Dec 9, 2011 - 5:00:00 AM

Latest Research
Psoriasis is associated with impaired HDL function, Penn study finds
Orlando - Collaborative research from Perelman School of Medicine at the University of Pennsylvania has shown that psoriasis patients have an increased risk of heart attack, stroke and cardiovascular death, especially if the psoriasis is moderate to severe. Now, Penn researchers have discovered the potential underlying mechanism by which the inflammatory skin disease impacts cardiovascular health. In two new studies presented at the 2011 American Heart Association Scientific Sessions, Penn researchers show that the systemic inflammatory impact of psoriasis may alter both the makeup of cholesterol particles and numbers, as well as impair the function of high density lipoprotein (HDL), the good cholesterol.
Nov 16, 2011 - 5:00:00 AM

Latest Research
FDA funds Rochester researchers to give chronic and acute pain clinical trials a makeover
For chronic pain sufferers, a day can feel like a year and a year can feel like an eternity. With very few truly new therapies approved by the U.S. Food and Drug Administration for this condition since 2005, the outlook is far from bright.
Nov 14, 2011 - 5:00:00 AM

Latest Research
NYU College of Nursing receives 450 thousand dollar NIH grant to research post-breast cancer lymphedema
New York University College of Nursing (NYUCN) received a two-year, $452,218.00 grant from the national Institutes of Health (NIH) to research Proinflammatory Biomarkers and Post-Breast Cancer Lymphedema. Post-breast cancer lymphedema (LE), a syndrome of abnormal swelling and multiple distressing symptoms, is caused by injuries to the lymphatic system from cancer treatment. As advances in cancer treatment lengthen survival, LE has emerged as a high-impact long-term morbidity that profoundly impairs survivors' quality of life.
Oct 27, 2011 - 4:00:00 AM

Latest Research
Remitting multiple sclerosis: Natalizumab reduces relapses and disability
Taking the new generation anti-inflammatory drug natalizumab for two years lowers the number of remitting multiple sclerosis patients who experience relapses and progression of disability. This is the main finding of a systematic review published in the latest edition of The Cochrane Library.
Oct 4, 2011 - 4:00:00 AM

Latest Research
The mark of the beast: tradition or stress?
For a variety of reasons it is important to be able to identify farm animals, horses and small companion animals. Farm animals have generally been marked by branding with hot irons or by ear-tagging, while more recently dogs and cats are being uniquely identified by the implant of a microchip transponder. Horses have traditionally been branded but many countries are now moving towards the use of microchips. Branding is still permitted in Austria and Germany, although the German parliament is currently discussing following the lead of Denmark, which banned the practice in 2009. Similar discussions are taking place in the USA and Australia. The underlying belief is that the use of microchips is more humane but is this really the case? The group of Christine Aurich at the University of Veterinary Medicine, Vienna (Vetmeduni Vienna) has now shown that the short-term differences are far less dramatic than animal rights activists may have us believe but that hot-iron branding has prolonged effects that may negatively affect the welfare of the foals.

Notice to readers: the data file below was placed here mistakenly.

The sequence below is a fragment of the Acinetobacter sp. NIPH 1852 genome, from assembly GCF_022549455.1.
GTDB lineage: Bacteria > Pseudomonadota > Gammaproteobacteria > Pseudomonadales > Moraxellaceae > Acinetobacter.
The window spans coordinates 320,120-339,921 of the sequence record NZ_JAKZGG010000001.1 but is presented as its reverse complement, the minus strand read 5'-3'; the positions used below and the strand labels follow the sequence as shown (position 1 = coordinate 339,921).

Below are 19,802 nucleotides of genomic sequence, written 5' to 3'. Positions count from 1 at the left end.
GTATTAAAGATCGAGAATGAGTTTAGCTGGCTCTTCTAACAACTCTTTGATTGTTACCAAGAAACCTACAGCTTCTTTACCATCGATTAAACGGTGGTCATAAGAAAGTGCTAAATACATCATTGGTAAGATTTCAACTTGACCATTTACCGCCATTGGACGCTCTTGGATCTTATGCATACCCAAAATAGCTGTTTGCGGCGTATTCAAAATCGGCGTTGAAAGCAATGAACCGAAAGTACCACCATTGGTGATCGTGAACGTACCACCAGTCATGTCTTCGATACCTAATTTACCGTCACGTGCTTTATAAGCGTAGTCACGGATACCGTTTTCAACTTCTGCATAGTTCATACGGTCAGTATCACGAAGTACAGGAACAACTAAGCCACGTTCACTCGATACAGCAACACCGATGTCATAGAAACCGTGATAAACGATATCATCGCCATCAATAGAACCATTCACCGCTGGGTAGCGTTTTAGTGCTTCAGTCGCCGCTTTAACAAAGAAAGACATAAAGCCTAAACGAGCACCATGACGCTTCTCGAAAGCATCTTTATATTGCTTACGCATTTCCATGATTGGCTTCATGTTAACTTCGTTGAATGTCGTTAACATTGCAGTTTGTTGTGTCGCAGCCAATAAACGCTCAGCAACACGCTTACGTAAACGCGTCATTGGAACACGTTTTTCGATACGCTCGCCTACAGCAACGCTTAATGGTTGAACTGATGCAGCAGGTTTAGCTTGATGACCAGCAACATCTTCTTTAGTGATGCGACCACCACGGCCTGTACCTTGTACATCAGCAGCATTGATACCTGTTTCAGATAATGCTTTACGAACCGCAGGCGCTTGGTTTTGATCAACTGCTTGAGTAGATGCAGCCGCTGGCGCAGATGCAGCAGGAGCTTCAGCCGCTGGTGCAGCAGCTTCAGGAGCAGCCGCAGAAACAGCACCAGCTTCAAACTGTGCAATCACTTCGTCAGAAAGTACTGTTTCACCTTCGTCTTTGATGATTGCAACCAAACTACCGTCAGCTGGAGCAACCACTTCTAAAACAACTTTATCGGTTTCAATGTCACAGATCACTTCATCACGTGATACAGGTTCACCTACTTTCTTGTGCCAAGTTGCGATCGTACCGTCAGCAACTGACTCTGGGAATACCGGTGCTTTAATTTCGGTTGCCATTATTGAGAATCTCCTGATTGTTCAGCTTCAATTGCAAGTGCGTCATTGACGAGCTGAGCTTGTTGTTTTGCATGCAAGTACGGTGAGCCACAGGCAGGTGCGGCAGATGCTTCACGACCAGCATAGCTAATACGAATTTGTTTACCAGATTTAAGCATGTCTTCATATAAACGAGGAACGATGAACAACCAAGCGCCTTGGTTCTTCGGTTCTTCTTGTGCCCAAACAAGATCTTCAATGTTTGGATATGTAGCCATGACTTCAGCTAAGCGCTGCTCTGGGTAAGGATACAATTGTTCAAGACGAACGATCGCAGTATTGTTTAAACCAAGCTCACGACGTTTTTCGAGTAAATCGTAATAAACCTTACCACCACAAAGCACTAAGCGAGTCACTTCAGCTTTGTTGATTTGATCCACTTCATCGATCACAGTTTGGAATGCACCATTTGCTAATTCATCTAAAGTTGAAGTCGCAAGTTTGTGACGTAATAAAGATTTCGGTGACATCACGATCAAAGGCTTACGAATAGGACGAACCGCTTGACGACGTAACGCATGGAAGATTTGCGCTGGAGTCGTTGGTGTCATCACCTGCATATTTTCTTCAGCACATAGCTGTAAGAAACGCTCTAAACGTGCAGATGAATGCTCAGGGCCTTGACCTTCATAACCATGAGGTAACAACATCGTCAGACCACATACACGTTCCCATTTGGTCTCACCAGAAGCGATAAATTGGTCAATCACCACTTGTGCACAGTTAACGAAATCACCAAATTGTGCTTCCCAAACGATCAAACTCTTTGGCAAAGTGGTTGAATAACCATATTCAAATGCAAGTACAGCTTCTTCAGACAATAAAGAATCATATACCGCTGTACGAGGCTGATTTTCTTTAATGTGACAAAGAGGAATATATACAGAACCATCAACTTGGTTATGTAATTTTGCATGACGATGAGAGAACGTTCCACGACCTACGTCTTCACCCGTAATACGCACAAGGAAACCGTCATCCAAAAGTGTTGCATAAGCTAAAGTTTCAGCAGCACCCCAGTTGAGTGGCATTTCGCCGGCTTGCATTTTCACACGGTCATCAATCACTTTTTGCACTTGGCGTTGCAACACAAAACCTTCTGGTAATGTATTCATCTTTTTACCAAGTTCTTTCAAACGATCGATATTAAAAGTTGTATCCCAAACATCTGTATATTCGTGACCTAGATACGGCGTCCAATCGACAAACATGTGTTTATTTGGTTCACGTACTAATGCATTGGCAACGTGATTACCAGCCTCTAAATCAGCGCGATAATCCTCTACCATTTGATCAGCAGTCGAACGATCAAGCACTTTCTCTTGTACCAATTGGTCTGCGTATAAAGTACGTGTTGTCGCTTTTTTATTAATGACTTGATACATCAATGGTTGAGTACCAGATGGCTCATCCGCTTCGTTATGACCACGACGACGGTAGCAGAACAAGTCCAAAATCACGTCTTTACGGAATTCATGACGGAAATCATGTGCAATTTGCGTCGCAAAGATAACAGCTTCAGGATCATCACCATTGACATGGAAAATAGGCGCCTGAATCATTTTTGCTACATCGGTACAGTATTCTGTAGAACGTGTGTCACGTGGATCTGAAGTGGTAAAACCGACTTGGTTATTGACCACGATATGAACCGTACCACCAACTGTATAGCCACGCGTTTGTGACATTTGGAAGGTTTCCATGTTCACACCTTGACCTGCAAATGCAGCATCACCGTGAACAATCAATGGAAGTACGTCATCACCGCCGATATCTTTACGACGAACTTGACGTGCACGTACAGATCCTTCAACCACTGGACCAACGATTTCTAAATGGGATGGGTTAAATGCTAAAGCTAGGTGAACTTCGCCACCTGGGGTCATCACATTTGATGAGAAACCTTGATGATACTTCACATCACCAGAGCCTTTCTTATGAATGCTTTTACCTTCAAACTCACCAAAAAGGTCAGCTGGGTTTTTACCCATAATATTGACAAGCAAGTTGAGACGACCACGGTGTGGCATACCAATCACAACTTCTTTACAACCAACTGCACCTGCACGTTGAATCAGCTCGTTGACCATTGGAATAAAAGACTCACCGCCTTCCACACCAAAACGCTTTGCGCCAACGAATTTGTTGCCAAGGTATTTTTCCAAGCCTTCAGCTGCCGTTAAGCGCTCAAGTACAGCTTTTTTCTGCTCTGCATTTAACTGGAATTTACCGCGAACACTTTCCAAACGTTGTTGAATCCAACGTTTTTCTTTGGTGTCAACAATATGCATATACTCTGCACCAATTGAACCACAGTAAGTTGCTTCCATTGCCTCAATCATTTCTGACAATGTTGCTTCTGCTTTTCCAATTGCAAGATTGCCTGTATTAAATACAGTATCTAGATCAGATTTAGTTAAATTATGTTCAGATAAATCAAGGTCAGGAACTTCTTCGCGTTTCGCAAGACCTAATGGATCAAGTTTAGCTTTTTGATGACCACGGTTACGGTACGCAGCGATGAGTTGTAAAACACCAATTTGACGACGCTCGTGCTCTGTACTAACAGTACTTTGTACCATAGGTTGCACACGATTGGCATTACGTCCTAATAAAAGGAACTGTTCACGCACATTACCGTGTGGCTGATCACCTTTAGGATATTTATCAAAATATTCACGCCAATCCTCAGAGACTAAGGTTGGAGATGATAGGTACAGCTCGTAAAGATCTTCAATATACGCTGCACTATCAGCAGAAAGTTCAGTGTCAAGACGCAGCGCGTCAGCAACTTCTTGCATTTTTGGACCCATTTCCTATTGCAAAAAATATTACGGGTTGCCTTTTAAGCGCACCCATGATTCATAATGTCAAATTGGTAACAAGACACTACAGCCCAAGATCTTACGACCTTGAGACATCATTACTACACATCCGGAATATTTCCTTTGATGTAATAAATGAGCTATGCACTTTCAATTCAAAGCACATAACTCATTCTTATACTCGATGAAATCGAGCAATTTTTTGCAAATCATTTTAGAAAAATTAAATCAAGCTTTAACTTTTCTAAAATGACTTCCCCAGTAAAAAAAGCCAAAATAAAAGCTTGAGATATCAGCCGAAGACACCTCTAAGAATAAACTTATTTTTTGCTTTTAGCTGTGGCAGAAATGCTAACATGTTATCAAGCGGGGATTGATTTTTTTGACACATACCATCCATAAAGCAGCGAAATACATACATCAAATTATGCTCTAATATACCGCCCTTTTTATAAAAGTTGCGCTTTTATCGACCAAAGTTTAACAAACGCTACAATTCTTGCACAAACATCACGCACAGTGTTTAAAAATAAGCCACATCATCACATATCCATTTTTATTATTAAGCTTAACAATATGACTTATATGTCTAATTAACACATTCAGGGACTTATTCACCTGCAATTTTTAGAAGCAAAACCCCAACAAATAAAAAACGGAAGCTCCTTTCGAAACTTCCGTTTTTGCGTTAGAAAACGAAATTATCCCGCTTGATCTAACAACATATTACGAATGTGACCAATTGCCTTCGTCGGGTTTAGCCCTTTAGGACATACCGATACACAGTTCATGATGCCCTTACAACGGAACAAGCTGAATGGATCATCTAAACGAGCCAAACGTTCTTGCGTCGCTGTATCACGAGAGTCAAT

Sep 28, 2011 - 4:00:00 AM

Latest Research
Back pain? Move, don't rest!
Move if you have back pain, this is the advice of a researcher at the Sahlgrenska Academy, University of Gothenburg. Patients with acute low back pain who were advised to stay active despite the pain fared better than those who were told to adjust their activity in line with their pain.
Sep 19, 2011 - 4:00:00 AM

Latest Research
Pain relief can now be based on solid evidence
A Cochrane Review of data relating to about 45,000 patients involved in approximately 350 individual studies has provided an evaluation of the effect you can expect to get if you take commonly used painkillers at specific doses. The review also identifies pain killers for which there is only poor or no reliable evidence. This review will help doctors and patients to make evidence informed decisions of which pain killers to use, and is published in the latest edition of The Cochrane Library.
Sep 6, 2011 - 4:00:00 AM

Latest Research : Physiotherapy
Achieving realistic physical activity goals benefits RA patients
Researchers from The Netherlands report that patients with rheumatoid arthritis (RA) who have higher levels of self-efficacy for physical activity are more likely to achieve their physical activity goals. According to the study now available in Arthritis Care & Research, a journal of the American College of Rheumatology (ACR), achievement of physical activity goals is associated with lower self-reported arthritis pain and increased health-related quality of life (HRQOL).
Aug 25, 2011 - 4:00:00 AM

Latest Research
To help doctors and patients, UB researchers are developing a 'vocabulary of pain'